She asked to be moved from my Bible study group as soon as the discussion on day one wrapped up. Her reason seemed somewhat flimsy to me: she didn’t like the dank church basement where our group met. Perhaps that was true . . . except the group to which she moved also met down the hall in the same musty basement.
I had been excited to be appointed as a discussion leader for a group of about twelve women in a popular Bible study program. As an Indian immigrant who had lived in the U.S. for about five years, it felt like a special privilege — a validation of the fact that I finally fit in. I had prayed for each woman in my group by name for several weeks and prepped for Day One like I was about to take my SATs.
So, when she decided to quit my group over something seemingly vague, it felt like a punch to the gut.
I knew in my bones that her leaving my group had nothing to do with the basement meeting room. It had to do with the fact that she wanted a different discussion leader — someone she could relate to. Or, more specifically, someone she could relate to because they looked like her and sounded like her, and shared a similar social background to her.
I wasn’t that someone. And that was primarily because of my ethnicity.
As a foreign student in grad school and, a decade later, as a wife and mom in a primarily white suburb in the Pacific Northwest, I often felt like I was on the outside looking in. I wanted desperately to fit in, to find my people, to be accepted and included. And I was — but it often felt like I was expected to make 100 percent of the effort to assimilate. And, of course, there were instances when even that would simply not be enough. There would be days when even Christian women, who attended Bible studies and appeared flawless, would sidestep the effort of interacting with the foreigner and choose something more familiar and comfortable.
That day, after the lady left my group, I went home and had a good cry because the rejection stung. I chatted with God about how I felt alienated. Heck, even the forms I had to fill out regularly had me check a box that read, “Resident Alien.” I would never fit in because I simply didn’t share a cultural connection with the women I interacted with at church, Bible study, my kids’ school, or my neighborhood.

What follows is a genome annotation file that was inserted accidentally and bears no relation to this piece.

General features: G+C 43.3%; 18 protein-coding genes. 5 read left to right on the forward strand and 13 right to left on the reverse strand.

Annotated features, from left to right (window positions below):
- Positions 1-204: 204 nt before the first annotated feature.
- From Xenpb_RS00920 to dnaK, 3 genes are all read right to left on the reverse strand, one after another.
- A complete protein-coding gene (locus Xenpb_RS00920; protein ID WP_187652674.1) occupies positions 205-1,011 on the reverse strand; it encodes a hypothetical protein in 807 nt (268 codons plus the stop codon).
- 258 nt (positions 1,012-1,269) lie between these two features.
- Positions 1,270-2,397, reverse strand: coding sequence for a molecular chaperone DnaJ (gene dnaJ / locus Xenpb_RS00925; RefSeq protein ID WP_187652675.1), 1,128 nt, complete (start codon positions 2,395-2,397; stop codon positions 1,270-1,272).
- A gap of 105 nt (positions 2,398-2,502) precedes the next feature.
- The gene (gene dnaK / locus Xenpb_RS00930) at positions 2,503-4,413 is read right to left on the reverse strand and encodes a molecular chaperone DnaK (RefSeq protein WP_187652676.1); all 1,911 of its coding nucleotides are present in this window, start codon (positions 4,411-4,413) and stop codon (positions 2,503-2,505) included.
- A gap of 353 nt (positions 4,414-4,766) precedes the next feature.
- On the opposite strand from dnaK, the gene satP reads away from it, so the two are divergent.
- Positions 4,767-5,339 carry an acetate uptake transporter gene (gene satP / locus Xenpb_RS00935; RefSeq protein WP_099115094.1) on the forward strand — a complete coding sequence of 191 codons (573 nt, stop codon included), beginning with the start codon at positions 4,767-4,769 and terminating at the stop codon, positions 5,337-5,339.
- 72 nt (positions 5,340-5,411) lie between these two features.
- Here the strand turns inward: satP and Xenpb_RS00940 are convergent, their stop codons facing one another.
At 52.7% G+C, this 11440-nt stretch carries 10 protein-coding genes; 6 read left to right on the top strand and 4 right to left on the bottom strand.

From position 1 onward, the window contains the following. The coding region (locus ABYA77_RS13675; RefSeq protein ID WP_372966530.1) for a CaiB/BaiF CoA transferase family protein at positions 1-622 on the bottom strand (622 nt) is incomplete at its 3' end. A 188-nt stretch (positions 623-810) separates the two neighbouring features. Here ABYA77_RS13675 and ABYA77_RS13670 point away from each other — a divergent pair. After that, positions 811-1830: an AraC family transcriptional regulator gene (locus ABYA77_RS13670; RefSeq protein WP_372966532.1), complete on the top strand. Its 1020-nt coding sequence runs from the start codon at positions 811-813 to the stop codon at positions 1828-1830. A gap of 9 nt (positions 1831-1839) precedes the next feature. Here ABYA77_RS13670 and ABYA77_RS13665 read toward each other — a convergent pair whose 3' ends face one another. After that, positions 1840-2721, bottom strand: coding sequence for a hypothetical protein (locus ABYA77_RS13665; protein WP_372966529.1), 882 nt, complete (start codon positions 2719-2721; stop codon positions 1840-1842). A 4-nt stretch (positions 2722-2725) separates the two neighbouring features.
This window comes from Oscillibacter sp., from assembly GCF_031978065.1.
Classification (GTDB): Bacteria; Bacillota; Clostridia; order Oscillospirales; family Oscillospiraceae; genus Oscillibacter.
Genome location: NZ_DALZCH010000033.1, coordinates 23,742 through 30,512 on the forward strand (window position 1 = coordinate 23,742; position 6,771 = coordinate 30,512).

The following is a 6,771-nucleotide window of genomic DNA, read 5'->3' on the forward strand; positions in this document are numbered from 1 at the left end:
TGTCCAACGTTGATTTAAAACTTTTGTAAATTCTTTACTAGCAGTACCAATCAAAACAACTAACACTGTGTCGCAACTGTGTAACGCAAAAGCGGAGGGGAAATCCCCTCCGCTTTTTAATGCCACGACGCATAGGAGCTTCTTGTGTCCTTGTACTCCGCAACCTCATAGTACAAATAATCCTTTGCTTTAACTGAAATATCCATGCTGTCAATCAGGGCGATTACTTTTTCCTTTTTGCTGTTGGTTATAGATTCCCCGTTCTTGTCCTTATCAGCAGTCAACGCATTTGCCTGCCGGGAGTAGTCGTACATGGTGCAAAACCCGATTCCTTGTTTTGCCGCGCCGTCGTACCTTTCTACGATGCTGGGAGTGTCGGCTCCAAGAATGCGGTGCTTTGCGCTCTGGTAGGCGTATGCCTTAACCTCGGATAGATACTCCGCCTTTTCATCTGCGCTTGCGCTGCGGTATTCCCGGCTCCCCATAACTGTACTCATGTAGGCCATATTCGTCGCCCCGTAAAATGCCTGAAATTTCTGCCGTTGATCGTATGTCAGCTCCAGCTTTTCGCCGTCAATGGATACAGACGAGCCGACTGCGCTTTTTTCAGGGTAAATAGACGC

But God responded to my cries with something I wasn’t expecting: He whispered in my spirit that I wasn’t meant to. I wasn’t meant to fit in perfectly or be completely comfortable. This world is supposed to feel foreign because our citizenship is in heaven. In the Bible, we read that our forefathers (the Hall of Faith heroes of Hebrews 11) acknowledged that they were “strangers and exiles” on earth.
My experience as a cultural misfit actually helped seal my identity as a child of God headed to a destination that He had purposed for me even before the foundation of the world.
Friend, perhaps you too have been alienated because of your ethnic background or the color of your skin. Or, perhaps, it’s a completely different reason that you feel you don’t fit in. You may have been dismissed or ignored or rejected because you’re too quiet or too loud, too aloof or too needy, too outspoken or too polite. Perhaps you’re still cautiously circling the table looking for a seat while everyone else seems to be engaged in a vibrant, please-don’t-interrupt-us conversation.
I would encourage you to be vulnerable with God about what you’ve experienced and how you feel. But also stay long enough in His presence to know His unconditional embrace and acceptance.
He has set you apart — for Himself. You don’t have to live in the margins and wait to be invited. God says that you’re chosen, even if others reject you. He says that you’re dearly loved, even if others isolate you.
If you feel like you’ve invested your heart and soul in finding your place and it just isn’t working out, know that your Heavenly Father pulls up a chair just for you. He has seat at the table with your name on it. And remind yourself that, if you’re on the outside, you’re in good company. Like our forefathers, we too can reverse our rejection and see it as a longing for a heavenly country that God has prepared for us.
It’s okay if others walk away because He promises to stay put — and welcome us to our eternal home.Leave a Comment